The Neo-Bronzer is a gradient block of pressed powder that includes a bronzer, blush, and highlighter. While the ombre design of the colors is beautiful in the packaging, they're tricky to use individually since one shade flows into the next. That somewhat limits the appeal of this "three-in-one face palette," which the brand alleges has, "everything you need to achieve beautiful, sunkissed skin."
Of the two shades available, the "Siena" set features a peachy-cream colored highlighter, a coral blush and a bronzer with reddish undertones. The "Capri" shade offers a pinky-peach highlighter, pink blush and the same reddish bronzer.
The bronzer and blush shades go on richly pigmented, but can be diffused if you use a lighter hand. The highlighter imparts just enough color and luminosity to create a soft glow. As mentioned earlier, it's difficult to use the colors individually, but with a smaller brush it's doable (though still tricky). All swirled together you get a luminous color with a hint of sparkle.
One thing you'll quickly notice is that The Neo-Bronzer's soft, finely milled texture tends to kick up a lot of extra powder as your brush sweeps over it. The good news is that it doesn't look powdery on skin—instead it blends into a smooth finish. We also appreciate that the formula is fragrance free.
In the end, The Neo-Bronzer isn't a bad product, but it's not a must-have, either. If it were easier to use the shades individually we could get more excited about this as a, "three-in-one face palette". But even then, the reddish-toned bronzer could be questionable for many skin tones.
We highly suggest swatching this in store (if possible) to see if you like colors before purchasing, as this is costly enough that you want to be very sure you'll get good use from it.
Capri: Talc, Mica, Magnesium Stearate, Dimethicone, Caprylic/Capric Triglyceride, Aluminum Hydroxide, Caprylyl Glycol, Alumina, Triethoxycaprylylsilane, Phenoxyethanol. May Contain: Iron Oxides (CI 77491, CI 77492, CI 77499), Titanium Dioxide (CI 77891), Red 30 Lake (CI 73360) Siena: Talc, Mica, Magnesium Stearate, Dimethicone, Caprylic/Capric Triglyceride, Aluminum Hydroxide, Caprylyl Glycol, Alumina, Triethoxycaprylylsilane, Phenoxyethanol, Tin Oxide. May Contain: Iron Oxides (CI 77491, CI 77492, CI 77499), Titanium Dioxide (CI 77891), Red 30 Lake (CI 73360).
Kevyn Aucoin was arguably one of the most iconic makeup artists of the 20th century. A self-trained, highly sought celebrity makeup artist and best-selling author, his work appeared regularly in countless fashion magazines, as well as his monthly column in Allure. Not surprisingly, his work has influenced countless makeup artists and YouTube beauty vloggers—whether they know it or not—and at the time of his passing in 2002, he had just launched a small range of products under the Kevyn Aucoin brand. Although Aucoin left us far too soon, at least his products serve to compliment his lasting legacy.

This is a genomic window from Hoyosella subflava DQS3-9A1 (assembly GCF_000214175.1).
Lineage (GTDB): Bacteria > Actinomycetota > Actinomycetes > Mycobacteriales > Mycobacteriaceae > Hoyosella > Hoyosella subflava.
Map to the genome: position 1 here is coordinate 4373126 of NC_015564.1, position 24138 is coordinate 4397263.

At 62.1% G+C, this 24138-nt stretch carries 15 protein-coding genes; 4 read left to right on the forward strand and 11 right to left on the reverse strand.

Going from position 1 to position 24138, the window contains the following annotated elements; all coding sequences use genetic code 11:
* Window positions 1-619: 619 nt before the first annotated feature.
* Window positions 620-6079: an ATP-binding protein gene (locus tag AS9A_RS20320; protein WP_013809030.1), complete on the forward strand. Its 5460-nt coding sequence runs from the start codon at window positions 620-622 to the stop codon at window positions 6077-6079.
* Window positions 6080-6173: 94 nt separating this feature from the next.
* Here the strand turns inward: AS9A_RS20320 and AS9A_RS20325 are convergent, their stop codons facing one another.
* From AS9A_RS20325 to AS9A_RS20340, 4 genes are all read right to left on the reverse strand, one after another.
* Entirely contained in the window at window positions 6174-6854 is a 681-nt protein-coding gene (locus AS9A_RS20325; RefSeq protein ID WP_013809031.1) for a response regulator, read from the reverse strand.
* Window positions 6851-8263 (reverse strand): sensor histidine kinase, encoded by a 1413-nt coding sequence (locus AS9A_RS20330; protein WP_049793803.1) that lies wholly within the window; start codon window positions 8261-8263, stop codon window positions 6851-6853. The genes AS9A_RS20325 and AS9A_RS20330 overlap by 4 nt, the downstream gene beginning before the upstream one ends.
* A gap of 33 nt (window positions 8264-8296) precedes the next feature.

Today, the Kevyn Aucoin brand continues with his motto that anyone should be able to experiment with makeup and feel beautiful while doing so. The brand's range of unique products reflects the emphasis on makeup’s role in our lives as more than just utilitarian—it should be enjoyable, accessible, fun, and the outcome always rewarding. The approach is enhancing one’s self-esteem rather than using makeup to cover up what you or others might perceive as unattractive.
Thus, the products themselves are something of an experience to use—from their packaging (beautiful) to their focus on perfecting skin and mix of basic to bold color options. This line isn’t for those who think of makeup as a chore!
The price points are higher, to be sure, but there are also quite a few exceptional and unique standouts that allow this brand to nicely distinguish itself in a sea of makeup artist-fronted lines. There are some shortfalls here and there, but overall, it is a range that is well worth experimenting with should you happen upon a Kevyn Aucoin counter at your local Nordstrom or Neiman Marcus. (Note: Kevyn Aucoin is sold online at a number of beauty sites, from Sephora to Beautylish.)
For Beautypedia, we have chosen some of what we feel are Aucoin’s best products along with those that are OK, but for one reason or another may not be worth the expense.
The Beautypedia and Paula’s Choice Research teams have one mission: To help you find the best products for your skin, whether they’re from Paula’s Choice or another brand. By combining efforts, we’re able to share scientific research and remain committed to the highest standards based on our decades of experience objectively reviewing thousands upon thousands of skincare and makeup formularies in all price ranges.
Beautypedia cuts through the hype to bring you product insights and recommendations you won’t find anywhere else!